Figure 5. A, Schematic of a Latigendûrff perfused rat heart model. Retrograde perfusion is established through the aorta. Perfusate oxygenated with 95% O, and 5% CO, is circulated by a peristaltic pump and the How can be adjusted. Left ventricular pressure is monitored through a balloon which is inserted into the empty left ventricle. Heart rhythm is controlled by pacing.
B. Recording of left ventricular developed pressure (LVDP is defined as the difference between systolic and diastolic left ventricular pressure) from Langcndorff perfused heart after stabilization followed by complété flow cessation (zero-flow global ischemia) and flow re-establish ment (rcpcrfusion). Note the development of ischemic contracture (black arrow) and hypcrcontracturc early at the time of rcpcrfusion (white arrow).
C. Left ventricular pressure recording of a perfused rat heart model of zero-flow global ischemia and rcpcrfusion. A progressive increase in LVDP occurs at reperfusion. This corresponds to myocardial stunning (data from our laboratory).
dysfunction is induced through an inflammatory signal cascade.87 Thus, it is suggested that microembolization (derived from subclinical plaque Assuring and rapture) is likely in hibernation. Alterations in calcium handling and adrenergic control are also seen in hibernation but their causal role remains to be elucidated.80 See also chapter 6.
Hibernating myocardium is prone to arrhythmias. Scar formation and reduction and inhomogeneity of connexin 43 expression in human myocardium may contribute to alterations in electrical impulse propagation and re-entry. Furthermore, cardiomyocytes from hibernating myocardium in pigs are hypertrophied and have reduced contraction and striking prolongation of the action potential rendering them more prone to after depolirizations.88'89
Under ischemic conditions, increase in extracellular potassium and the existence of inward currents result in increased depolarization of the resting membrane potential while the increased outward currents through potassium and chloride channels result in shortening of the action potential. Figure 6. Potassium currents which are activated under physiological conditions are inhibited under ischemic conditions and several other new channels come to the operation (IKATp, IKNi, IKFFA). Figure 6. Shortening of the action potential also occurs from injury currents generated from current differences between ischemic and non ischemic areas. This is mainly observed in the border zone of the ischemic area. At reperfusion, shortening of the action potential is mainly due to the excessive stimulation of the sodium pump (Na7K+-ATPase). Under ischemia, membrane action potential is altered due to the accumulation of metabolites, such as fatty acids, free oxygen radical species production, the release of endogenous molecules, such as catecholamines, acetylcholine and adenosine as well as the stretch and the changes in cell volume. Changes in action potential and its conductance constitute the basis of ischemia and reperfusion arrhythmias, reviewed by Carmeliet.55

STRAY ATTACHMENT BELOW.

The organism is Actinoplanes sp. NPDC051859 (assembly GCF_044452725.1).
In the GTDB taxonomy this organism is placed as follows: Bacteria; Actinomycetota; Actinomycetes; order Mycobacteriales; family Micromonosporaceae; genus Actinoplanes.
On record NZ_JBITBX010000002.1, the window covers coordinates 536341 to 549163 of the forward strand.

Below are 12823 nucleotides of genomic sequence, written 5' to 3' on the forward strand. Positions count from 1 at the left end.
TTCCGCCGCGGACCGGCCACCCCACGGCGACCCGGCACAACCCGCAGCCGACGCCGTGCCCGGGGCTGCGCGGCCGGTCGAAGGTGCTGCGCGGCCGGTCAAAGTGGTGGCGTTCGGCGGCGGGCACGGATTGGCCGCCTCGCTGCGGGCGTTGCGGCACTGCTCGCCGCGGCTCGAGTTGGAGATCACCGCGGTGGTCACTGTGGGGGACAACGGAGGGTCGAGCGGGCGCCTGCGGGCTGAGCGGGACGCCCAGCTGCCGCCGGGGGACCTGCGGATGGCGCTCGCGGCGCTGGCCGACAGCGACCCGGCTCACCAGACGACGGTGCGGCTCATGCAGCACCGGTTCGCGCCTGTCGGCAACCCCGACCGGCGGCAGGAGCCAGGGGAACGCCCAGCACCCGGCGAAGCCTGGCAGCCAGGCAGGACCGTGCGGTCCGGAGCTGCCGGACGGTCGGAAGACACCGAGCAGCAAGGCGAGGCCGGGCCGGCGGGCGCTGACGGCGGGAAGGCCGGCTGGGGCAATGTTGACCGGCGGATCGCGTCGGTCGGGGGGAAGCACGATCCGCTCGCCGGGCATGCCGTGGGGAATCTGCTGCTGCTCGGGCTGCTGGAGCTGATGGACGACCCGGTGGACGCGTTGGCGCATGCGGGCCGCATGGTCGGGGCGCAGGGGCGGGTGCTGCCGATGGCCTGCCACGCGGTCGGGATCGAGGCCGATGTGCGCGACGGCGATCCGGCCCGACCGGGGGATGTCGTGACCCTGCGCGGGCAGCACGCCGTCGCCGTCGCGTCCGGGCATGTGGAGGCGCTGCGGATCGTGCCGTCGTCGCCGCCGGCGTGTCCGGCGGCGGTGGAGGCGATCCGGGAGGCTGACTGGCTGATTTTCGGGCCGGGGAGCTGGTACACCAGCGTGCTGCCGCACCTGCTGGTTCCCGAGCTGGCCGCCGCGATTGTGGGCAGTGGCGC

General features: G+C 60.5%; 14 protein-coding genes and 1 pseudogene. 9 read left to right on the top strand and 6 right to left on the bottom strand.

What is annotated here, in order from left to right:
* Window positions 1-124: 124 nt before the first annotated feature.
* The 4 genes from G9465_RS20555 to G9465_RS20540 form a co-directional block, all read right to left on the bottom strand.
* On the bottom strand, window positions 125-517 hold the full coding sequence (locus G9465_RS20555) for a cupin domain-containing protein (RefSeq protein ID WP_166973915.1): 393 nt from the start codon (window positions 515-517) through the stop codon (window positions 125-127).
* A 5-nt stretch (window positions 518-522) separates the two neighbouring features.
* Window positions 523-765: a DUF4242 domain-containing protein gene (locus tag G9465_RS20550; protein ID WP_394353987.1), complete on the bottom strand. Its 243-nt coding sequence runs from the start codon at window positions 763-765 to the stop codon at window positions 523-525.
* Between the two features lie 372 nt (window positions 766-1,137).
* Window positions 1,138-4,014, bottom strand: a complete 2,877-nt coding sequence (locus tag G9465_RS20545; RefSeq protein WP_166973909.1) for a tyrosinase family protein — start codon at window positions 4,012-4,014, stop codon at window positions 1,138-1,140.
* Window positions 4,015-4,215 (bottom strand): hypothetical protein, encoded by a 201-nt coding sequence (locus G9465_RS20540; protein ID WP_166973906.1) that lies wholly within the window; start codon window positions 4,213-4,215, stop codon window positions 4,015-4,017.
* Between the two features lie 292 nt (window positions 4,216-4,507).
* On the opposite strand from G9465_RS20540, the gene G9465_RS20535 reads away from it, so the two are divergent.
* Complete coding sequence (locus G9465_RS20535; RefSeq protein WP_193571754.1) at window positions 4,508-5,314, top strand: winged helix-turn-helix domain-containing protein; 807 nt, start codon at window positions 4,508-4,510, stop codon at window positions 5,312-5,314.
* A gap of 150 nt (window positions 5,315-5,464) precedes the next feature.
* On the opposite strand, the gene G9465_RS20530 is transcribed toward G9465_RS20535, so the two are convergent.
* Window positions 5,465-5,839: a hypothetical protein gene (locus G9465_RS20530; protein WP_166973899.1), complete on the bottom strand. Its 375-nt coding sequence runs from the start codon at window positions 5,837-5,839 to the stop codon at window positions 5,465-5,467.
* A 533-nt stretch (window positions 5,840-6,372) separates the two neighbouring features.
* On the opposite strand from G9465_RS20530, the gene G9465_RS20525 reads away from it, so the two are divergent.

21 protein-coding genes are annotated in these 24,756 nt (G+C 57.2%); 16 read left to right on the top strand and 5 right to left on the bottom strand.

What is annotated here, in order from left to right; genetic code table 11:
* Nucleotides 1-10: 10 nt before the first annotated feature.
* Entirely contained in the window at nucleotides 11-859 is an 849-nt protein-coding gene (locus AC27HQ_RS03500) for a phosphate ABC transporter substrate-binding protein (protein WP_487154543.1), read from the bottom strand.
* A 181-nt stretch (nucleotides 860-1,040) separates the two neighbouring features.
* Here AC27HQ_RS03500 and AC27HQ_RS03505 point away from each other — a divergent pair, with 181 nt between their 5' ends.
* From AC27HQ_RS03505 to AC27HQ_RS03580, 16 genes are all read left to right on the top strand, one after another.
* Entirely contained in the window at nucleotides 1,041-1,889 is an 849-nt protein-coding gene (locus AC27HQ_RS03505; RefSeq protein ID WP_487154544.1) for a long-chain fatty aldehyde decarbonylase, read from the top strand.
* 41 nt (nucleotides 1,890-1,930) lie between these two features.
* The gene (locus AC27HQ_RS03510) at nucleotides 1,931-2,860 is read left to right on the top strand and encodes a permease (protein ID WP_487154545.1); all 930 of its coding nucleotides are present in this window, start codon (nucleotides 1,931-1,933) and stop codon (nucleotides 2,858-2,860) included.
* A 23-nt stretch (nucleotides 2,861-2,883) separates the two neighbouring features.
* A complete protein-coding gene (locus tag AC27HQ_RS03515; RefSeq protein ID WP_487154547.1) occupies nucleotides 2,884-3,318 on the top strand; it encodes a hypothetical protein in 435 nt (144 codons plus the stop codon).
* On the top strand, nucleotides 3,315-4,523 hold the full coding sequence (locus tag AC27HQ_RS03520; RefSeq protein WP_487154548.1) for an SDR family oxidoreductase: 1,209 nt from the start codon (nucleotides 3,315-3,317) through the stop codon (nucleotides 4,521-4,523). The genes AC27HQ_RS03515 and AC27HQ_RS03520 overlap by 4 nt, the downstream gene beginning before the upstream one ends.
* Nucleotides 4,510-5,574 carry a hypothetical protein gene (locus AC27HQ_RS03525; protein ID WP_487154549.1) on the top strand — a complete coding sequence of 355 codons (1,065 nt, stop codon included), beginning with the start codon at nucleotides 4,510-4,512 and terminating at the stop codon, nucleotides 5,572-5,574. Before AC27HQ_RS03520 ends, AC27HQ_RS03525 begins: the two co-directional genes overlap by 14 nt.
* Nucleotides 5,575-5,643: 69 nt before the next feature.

Arrhythmias are observed during the ischemic phase as well as at reperfusion in most of the animal models. In the first 2-10 min of ischemia, a burst of irregular ventricular tachycardia occurs but evolution to ventricular fibrillation is rare. These arrhythmias are mainly of a reentry nature. A second phase of arrhythmias is evident after 20-30 min of ischemia. The percentage of animals that show this delayed phase of arrhythmias is small and the evolution to ventricular fibrillation is more frequent and the animals can die. This phase is associated with a massive release of catecholamines, changes in calcium overload and an increase in extracellular potassium, reviewed by Carmeliet.55
Arrhythmias occur within a few seconds after reperfusion, following ischemic periods of 10-30 min long. They start by a spontaneous stimulus in the reperfused zone and change afterward in a re-entry multiple wavelet type of ventricular tachycardia (VT) or ventricular fibrillation (VF). Extremely short action potential, short refractory period and slow conduction are the main contributing factors. Increased hyperpolarization and elevated intracellular calcium that act negatively on gap conductance impair conduction. Unidirectional conduction is favored by the marked heterogeneity in extracellular potassium, action potential and refractory period. The extra stimulus is initiated in the reperfused zone, probably by early (EAD) and late (DAD) afterdepolirizations.
Delayed reperfusion arrhythmias appear as a second phase of irregular rhythm when the occlusion period has been longer than 10-20 min. Extrasystoles and runs of
Figure 6. Resting membrane potential under normoxia (left) and ischemia (right). Increased outward potassium current during ischemia causes shortening of the resting membrane potential. Potassium currents activated under physiological conditions are inhibited under ischemia and several other new channels come to the operation (IKATpJ IK^, IKFFA). Resting membrane potential is less negative due to the increased extracellular potassium and inward currents.
tachycardia probably originate in surviving Purkinje system due to the abnormal au-tomaticity. Oscillatory release of calcium or even stretch depolarizations may also be involved, reviewed by Carmeliet.55